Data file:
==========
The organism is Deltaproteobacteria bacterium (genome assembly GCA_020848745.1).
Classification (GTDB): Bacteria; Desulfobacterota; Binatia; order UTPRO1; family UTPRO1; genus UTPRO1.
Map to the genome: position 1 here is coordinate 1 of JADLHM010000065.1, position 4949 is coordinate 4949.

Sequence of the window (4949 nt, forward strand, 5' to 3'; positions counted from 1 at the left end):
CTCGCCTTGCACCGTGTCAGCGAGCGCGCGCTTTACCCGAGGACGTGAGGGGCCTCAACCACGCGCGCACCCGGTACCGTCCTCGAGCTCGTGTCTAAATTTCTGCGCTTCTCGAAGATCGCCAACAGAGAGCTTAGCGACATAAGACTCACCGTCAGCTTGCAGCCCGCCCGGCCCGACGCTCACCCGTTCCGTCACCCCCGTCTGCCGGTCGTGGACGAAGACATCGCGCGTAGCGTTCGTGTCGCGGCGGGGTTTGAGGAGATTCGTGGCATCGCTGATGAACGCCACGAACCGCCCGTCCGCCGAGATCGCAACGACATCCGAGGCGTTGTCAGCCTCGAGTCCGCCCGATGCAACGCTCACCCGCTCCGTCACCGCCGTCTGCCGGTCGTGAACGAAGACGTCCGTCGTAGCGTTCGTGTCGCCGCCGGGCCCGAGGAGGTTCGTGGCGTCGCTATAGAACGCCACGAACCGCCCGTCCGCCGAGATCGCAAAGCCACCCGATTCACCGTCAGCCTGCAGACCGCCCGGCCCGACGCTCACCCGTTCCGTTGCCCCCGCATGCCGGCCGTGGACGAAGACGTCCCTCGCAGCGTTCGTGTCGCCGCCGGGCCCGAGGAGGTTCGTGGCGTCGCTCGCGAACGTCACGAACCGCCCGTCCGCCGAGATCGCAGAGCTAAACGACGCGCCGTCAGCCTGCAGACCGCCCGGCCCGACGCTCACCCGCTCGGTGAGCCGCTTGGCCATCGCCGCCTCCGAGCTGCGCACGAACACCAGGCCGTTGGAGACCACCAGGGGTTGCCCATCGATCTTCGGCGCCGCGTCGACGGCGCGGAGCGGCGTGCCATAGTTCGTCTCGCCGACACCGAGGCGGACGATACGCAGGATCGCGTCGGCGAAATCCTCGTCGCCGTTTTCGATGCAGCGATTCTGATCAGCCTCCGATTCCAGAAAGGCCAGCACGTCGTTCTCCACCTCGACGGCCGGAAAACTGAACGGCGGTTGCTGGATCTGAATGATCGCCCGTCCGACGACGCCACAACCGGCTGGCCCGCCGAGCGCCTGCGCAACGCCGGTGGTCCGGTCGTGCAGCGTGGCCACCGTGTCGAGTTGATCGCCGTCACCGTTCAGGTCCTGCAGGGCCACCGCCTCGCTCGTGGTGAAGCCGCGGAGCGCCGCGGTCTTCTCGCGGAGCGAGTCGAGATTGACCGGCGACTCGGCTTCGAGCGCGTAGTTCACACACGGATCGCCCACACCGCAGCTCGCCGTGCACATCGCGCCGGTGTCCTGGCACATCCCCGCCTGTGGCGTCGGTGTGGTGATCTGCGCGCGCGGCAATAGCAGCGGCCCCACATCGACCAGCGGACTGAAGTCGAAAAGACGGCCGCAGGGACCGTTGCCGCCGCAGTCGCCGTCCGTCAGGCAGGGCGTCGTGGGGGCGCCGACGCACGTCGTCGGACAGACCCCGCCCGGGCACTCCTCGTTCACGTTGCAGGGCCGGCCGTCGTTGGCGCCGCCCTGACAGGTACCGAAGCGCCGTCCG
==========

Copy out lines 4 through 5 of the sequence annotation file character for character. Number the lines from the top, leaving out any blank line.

Sequence of the window (4949 nt, forward strand, 5' to 3'; positions counted from 1 at the left end):
CTCGCCTTGCACCGTGTCAGCGAGCGCGCGCTTTACCCGAGGACGTGAGGGGCCTCAACCACGCGCGCACCCGGTACCGTCCTCGAGCTCGTGTCTAAATTTCTGCGCTTCTCGAAGATCGCCAACAGAGAGCTTAGCGACATAAGACTCACCGTCAGCTTGCAGCCCGCCCGGCCCGACGCTCACCCGTTCCGTCACCCCCGTCTGCCGGTCGTGGACGAAGACATCGCGCGTAGCGTTCGTGTCGCGGCGGGGTTTGAGGAGATTCGTGGCATCGCTGATGAACGCCACGAACCGCCCGTCCGCCGAGATCGCAACGACATCCGAGGCGTTGTCAGCCTCGAGTCCGCCCGATGCAACGCTCACCCGCTCCGTCACCGCCGTCTGCCGGTCGTGAACGAAGACGTCCGTCGTAGCGTTCGTGTCGCCGCCGGGCCCGAGGAGGTTCGTGGCGTCGCTATAGAACGCCACGAACCGCCCGTCCGCCGAGATCGCAAAGCCACCCGATTCACCGTCAGCCTGCAGACCGCCCGGCCCGACGCTCACCCGTTCCGTTGCCCCCGCATGCCGGCCGTGGACGAAGACGTCCCTCGCAGCGTTCGTGTCGCCGCCGGGCCCGAGGAGGTTCGTGGCGTCGCTCGCGAACGTCACGAACCGCCCGTCCGCCGAGATCGCAGAGCTAAACGACGCGCCGTCAGCCTGCAGACCGCCCGGCCCGACGCTCACCCGCTCGGTGAGCCGCTTGGCCATCGCCGCCTCCGAGCTGCGCACGAACACCAGGCCGTTGGAGACCACCAGGGGTTGCCCATCGATCTTCGGCGCCGCGTCGACGGCGCGGAGCGGCGTGCCATAGTTCGTCTCGCCGACACCGAGGCGGACGATACGCAGGATCGCGTCGGCGAAATCCTCGTCGCCGTTTTCGATGCAGCGATTCTGATCAGCCTCCGATTCCAGAAAGGCCAGCACGTCGTTCTCCACCTCGACGGCCGGAAAACTGAACGGCGGTTGCTGGATCTGAATGATCGCCCGTCCGACGACGCCACAACCGGCTGGCCCGCCGAGCGCCTGCGCAACGCCGGTGGTCCGGTCGTGCAGCGTGGCCACCGTGTCGAGTTGATCGCCGTCACCGTTCAGGTCCTGCAGGGCCACCGCCTCGCTCGTGGTGAAGCCGCGGAGCGCCGCGGTCTTCTCGCGGAGCGAGTCGAGATTGACCGGCGACTCGGCTTCGAGCGCGTAGTTCACACACGGATCGCCCACACCGCAGCTCGCCGTGCACATCGCGCCGGTGTCCTGGCACATCCCCGCCTGTGGCGTCGGTGTGGTGATCTGCGCGCGCGGCAATAGCAGCGGCCCCACATCGACCAGCGGACTGAAGTCGAAAAGACGGCCGCAGGGACCGTTGCCGCCGCAGTCGCCGTCCGTCAGGCAGGGCGTCGTGGGGGCGCCGACGCACGTCGTCGGACAGACCCCGCCCGGGCACTCCTCGTTCACGTTGCAGGGCCGGCCGTCGTTGGCGCCGCCCTGACAGGTACCGAAGCGCCGTCCG